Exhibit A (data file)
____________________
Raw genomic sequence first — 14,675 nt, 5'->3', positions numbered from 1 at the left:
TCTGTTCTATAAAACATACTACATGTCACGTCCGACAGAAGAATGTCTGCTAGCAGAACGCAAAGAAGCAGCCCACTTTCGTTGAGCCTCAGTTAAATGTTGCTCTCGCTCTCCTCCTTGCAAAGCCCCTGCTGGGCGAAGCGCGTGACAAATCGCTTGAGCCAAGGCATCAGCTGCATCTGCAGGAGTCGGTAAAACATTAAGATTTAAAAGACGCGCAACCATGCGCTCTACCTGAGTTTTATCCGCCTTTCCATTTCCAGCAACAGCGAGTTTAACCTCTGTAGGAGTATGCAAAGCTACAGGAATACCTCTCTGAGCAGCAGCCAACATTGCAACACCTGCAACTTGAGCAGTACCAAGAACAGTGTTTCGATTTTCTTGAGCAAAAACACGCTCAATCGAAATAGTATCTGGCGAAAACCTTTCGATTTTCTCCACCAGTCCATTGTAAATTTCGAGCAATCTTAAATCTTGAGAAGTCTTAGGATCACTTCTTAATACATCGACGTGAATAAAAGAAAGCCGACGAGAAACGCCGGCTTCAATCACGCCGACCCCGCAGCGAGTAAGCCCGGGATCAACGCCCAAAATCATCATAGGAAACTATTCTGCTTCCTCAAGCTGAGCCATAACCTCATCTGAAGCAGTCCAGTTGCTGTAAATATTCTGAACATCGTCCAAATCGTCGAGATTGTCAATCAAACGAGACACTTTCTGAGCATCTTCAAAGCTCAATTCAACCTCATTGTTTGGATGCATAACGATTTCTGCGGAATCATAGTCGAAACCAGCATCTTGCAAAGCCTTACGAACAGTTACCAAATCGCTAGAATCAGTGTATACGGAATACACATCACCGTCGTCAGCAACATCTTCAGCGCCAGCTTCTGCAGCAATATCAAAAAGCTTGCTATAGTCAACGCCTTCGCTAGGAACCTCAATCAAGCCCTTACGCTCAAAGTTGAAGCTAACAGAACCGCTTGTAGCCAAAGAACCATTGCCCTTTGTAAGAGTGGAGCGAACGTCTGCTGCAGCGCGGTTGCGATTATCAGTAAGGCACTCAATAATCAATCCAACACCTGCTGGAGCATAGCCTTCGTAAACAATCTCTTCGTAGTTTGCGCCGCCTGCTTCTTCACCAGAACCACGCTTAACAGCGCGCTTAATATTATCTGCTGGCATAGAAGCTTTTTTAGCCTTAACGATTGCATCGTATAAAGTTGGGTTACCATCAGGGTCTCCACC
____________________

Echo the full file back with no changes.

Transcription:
Raw genomic sequence first — 14,675 nt, 5'->3', positions numbered from 1 at the left:
TCTGTTCTATAAAACATACTACATGTCACGTCCGACAGAAGAATGTCTGCTAGCAGAACGCAAAGAAGCAGCCCACTTTCGTTGAGCCTCAGTTAAATGTTGCTCTCGCTCTCCTCCTTGCAAAGCCCCTGCTGGGCGAAGCGCGTGACAAATCGCTTGAGCCAAGGCATCAGCTGCATCTGCAGGAGTCGGTAAAACATTAAGATTTAAAAGACGCGCAACCATGCGCTCTACCTGAGTTTTATCCGCCTTTCCATTTCCAGCAACAGCGAGTTTAACCTCTGTAGGAGTATGCAAAGCTACAGGAATACCTCTCTGAGCAGCAGCCAACATTGCAACACCTGCAACTTGAGCAGTACCAAGAACAGTGTTTCGATTTTCTTGAGCAAAAACACGCTCAATCGAAATAGTATCTGGCGAAAACCTTTCGATTTTCTCCACCAGTCCATTGTAAATTTCGAGCAATCTTAAATCTTGAGAAGTCTTAGGATCACTTCTTAATACATCGACGTGAATAAAAGAAAGCCGACGAGAAACGCCGGCTTCAATCACGCCGACCCCGCAGCGAGTAAGCCCGGGATCAACGCCCAAAATCATCATAGGAAACTATTCTGCTTCCTCAAGCTGAGCCATAACCTCATCTGAAGCAGTCCAGTTGCTGTAAATATTCTGAACATCGTCCAAATCGTCGAGATTGTCAATCAAACGAGACACTTTCTGAGCATCTTCAAAGCTCAATTCAACCTCATTGTTTGGATGCATAACGATTTCTGCGGAATCATAGTCGAAACCAGCATCTTGCAAAGCCTTACGAACAGTTACCAAATCGCTAGAATCAGTGTATACGGAATACACATCACCGTCGTCAGCAACATCTTCAGCGCCAGCTTCTGCAGCAATATCAAAAAGCTTGCTATAGTCAACGCCTTCGCTAGGAACCTCAATCAAGCCCTTACGCTCAAAGTTGAAGCTAACAGAACCGCTTGTAGCCAAAGAACCATTGCCCTTTGTAAGAGTGGAGCGAACGTCTGCTGCAGCGCGGTTGCGATTATCAGTAAGGCACTCAATAATCAATCCAACACCTGCTGGAGCATAGCCTTCGTAAACAATCTCTTCGTAGTTTGCGCCGCCTGCTTCTTCACCAGAACCACGCTTAACAGCGCGCTTAATATTATCTGCTGGCATAGAAGCTTTTTTAGCCTTAACGATTGCATCGTATAAAGTTGGGTTACCATCAGGGTCTCCACC